Kaskimaki is a finisher who can ride shotgun with a high-end playmaker and fill the net. His shot works best on the rush, attacking the defender with pace and using their legs or stick as a screen. Kaskimaki plays with good speed but can get lost in the shuffle at times when in the offensive zone for long periods. He will need to get more comfortable wading through space or working the cycle as he is mostly a rush attacker at the moment, albeit a very good one.

Michael Buchinger from the Guelph Storm was the Blues’ second third-round pick after Kaskimaki. The young defender is a very good passer and above-average skater who did a lot of his best work on the powerplay. Buchinger’s biggest issues are his inconsistencies in all facets of the game from decision-making to simply what kind of player he is trying to be. In some games he is a puck rusher who engages offensively, others he is a transition passer who lets the forwards do the bulk of the work through the middle of the ice. The Guelph blueliner will have time to figure out exactly what he is as Buchinger is a project with some enticing tools.

Fourth-round pick Arseny Koromyslov is a meat and potatoes defender. He has good size and skates well but he doesn’t use his abilities to their fullest extent, often using his reach to defend without physically engaging all that effectively. Koromyslov will make solid plays with the puck once recovering it but hoping for anything dynamic is out of the question. He plays a safe, simple game.

Marc Andre-Gaudet is a defenseman with a good shot and some decent passing ability but his game as a whole needs work, specifically in his own end. He is a bet on the tools translating to the defensive end as they have offensively. Landon Sim is intriguing if only because he flashed creativity, skill, and a good shot in very limited minutes with the London Knights. He is sometimes shifty on his feet with room to develop a bit more deception in his game. Sim could ultimately be a nice swing in the sixth round.


The Blues’ pipeline doesn’t have any clear strength. The wings look most promising though, with Neighbours, Robertsson, and newly drafted Snuggerud highlighting the group. Looking at the center depth as well, there is a real chance that at least a couple of the players currently listed down the middle wind up as wingers based on how their skillset will translate to the NHL level. Bolduc and Kaskimaki stick out immediately if they can’t figure out how to drive play and be effective in their own zone a bit more consistently.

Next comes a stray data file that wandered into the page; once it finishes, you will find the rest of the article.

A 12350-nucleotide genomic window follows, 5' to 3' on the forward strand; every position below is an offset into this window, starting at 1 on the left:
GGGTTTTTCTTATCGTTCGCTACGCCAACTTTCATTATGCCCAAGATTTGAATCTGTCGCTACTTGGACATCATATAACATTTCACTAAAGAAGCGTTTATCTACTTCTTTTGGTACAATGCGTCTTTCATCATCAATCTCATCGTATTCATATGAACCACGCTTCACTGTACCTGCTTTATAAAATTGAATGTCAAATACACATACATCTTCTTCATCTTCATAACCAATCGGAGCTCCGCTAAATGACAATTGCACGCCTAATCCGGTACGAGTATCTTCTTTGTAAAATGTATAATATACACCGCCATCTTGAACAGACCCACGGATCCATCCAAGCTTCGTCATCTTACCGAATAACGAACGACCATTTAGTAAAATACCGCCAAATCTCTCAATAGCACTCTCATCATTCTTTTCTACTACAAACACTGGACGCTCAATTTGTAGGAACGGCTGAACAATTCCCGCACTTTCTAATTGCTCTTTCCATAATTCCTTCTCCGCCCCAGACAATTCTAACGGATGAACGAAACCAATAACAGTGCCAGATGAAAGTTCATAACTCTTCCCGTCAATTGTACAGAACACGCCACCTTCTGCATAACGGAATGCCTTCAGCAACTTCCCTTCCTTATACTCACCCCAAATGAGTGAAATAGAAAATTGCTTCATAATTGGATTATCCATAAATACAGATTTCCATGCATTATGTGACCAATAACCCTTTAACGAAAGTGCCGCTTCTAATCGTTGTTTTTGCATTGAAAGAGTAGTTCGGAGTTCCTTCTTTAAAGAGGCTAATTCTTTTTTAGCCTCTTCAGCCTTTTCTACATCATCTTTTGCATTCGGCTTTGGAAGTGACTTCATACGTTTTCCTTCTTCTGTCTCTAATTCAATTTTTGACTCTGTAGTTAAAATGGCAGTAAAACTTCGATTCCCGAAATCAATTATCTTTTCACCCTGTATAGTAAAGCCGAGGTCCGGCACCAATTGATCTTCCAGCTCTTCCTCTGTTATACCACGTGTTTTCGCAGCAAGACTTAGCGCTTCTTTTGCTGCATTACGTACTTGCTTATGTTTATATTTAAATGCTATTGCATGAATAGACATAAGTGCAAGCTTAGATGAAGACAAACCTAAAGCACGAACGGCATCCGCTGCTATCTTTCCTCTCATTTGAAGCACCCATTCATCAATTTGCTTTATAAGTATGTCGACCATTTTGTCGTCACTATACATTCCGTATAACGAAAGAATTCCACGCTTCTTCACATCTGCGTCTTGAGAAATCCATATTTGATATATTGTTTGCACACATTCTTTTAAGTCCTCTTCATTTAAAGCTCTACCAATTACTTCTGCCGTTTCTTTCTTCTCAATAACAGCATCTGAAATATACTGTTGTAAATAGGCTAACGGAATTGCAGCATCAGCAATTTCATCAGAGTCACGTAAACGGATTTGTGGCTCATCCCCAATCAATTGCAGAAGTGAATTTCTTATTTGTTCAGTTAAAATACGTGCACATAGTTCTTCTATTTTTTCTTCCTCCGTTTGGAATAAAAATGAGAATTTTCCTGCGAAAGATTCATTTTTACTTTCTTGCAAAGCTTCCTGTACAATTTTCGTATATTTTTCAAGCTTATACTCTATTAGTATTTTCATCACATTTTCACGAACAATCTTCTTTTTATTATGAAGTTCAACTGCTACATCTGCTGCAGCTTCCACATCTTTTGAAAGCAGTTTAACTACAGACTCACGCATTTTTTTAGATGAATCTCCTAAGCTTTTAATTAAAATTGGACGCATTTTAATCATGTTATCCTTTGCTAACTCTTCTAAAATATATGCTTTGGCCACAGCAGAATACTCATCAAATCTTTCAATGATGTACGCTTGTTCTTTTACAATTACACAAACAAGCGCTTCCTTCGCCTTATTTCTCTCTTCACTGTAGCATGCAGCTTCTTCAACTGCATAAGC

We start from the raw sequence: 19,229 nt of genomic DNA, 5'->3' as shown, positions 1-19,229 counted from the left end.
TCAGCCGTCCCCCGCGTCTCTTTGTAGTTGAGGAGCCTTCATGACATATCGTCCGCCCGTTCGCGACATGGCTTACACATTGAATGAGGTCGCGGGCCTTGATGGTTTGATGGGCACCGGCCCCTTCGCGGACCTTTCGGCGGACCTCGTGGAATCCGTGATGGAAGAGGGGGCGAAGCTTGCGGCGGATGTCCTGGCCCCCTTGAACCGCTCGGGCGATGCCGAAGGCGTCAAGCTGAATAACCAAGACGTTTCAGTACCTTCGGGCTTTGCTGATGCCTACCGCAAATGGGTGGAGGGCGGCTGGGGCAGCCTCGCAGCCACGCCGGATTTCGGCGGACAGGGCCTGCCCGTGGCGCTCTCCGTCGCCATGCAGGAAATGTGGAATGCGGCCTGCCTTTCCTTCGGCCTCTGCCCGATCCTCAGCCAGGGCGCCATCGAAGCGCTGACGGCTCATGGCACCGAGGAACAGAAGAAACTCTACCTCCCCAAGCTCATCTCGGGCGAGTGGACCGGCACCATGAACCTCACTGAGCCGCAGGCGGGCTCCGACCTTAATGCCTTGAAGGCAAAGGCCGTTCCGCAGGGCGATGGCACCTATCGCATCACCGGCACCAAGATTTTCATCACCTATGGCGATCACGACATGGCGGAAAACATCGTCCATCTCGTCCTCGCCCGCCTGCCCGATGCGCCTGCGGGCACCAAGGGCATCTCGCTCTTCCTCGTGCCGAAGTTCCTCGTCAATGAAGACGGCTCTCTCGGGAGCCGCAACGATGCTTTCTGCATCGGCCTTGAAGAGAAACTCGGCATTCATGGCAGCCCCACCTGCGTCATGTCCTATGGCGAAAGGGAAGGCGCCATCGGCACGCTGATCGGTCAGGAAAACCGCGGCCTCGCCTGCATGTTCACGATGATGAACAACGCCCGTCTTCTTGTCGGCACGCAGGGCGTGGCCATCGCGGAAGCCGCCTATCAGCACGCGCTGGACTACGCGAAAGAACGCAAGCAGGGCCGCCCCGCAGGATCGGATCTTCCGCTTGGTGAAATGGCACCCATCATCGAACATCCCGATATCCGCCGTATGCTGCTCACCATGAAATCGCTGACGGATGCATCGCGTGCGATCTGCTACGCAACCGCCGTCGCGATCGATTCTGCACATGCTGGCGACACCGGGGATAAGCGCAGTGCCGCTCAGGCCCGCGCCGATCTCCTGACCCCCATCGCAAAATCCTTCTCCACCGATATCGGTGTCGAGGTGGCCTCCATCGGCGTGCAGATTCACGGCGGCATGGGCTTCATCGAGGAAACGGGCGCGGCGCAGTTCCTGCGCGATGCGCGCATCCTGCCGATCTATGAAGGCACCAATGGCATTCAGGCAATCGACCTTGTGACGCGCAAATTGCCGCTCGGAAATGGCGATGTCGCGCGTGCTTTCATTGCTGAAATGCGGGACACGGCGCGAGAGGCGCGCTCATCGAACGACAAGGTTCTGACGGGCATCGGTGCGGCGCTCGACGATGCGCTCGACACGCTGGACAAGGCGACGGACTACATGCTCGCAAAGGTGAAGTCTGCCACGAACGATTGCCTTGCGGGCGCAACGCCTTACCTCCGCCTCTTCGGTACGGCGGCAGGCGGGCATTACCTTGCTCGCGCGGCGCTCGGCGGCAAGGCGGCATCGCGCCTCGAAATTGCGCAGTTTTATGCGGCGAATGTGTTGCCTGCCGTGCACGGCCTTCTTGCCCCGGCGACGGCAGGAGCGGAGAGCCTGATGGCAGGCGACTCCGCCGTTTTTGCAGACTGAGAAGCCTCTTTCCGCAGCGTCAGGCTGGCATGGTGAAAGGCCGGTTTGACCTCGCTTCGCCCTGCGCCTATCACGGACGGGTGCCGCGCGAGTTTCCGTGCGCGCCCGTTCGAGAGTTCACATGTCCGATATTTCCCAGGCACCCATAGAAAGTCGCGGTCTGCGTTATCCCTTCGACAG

Depth is the biggest weakness of the Blue pipeline. They have a player or two at most positions that look like good prospects. Neighbours, Snuggerud, and Robertsson fill out the wings but none of them project to be stars. The center position has a handful of players that could play at the next level, but they’ll be a bit one-dimensional and have limited upside. On the back end, they have Perunovich and Tucker but beyond those two - who have risks in their own games - they lack any prospects of significance. Even in goal, Joel Hofer looks good, but Colten Ellis and company behind him are all underwhelming to say the least.

Next Man Up: LW Jake Neighbours

St. Louis doesn’t need any of their young players to jump into the lineup as they have players with NHL experience throughout all four lines and three defensive pairs. With that said, Neighbours was with the team for some time to start last season and they clearly value how he plays the game. The playmaker can drive the net, draw all of the attention and then make a pass to space where a teammate has an awning cage. He works off the boards quite well and has a more capable cycle game.

Neighbours has the skillset to start off in the bottom six and work his way up the lineup as he earns each opportunity. With players such as Nathan Walker, Klim Kostin, or Logan Brown in the bottom six, Neighbours has the opportunity to win a spot in the lineup when training camp arrives and it will shock no one if he does it.

Prospect Depth Chart Notables

LW: Jake Neighbours, Hugh McGing
C: Zachary Bolduc, Dylan Peterson, Aleksanteri Kaskimäki, Keean Washkurak
RW: Jimmy Snuggerud, Simon Robertsson, Mathias Laferrière, Ivan Vorobyov
LD: Scott Perunovich, Tyler Tucker, Leo Lööf, Arseni Koromyslov
RD: Matt Kessel, Brady Lyle
G: Joel Hofer, Colten Ellis

For a deeper dive into the prospect pool with player rankings, check out the Yearbook and Future Watch editions of the Hockey News print edition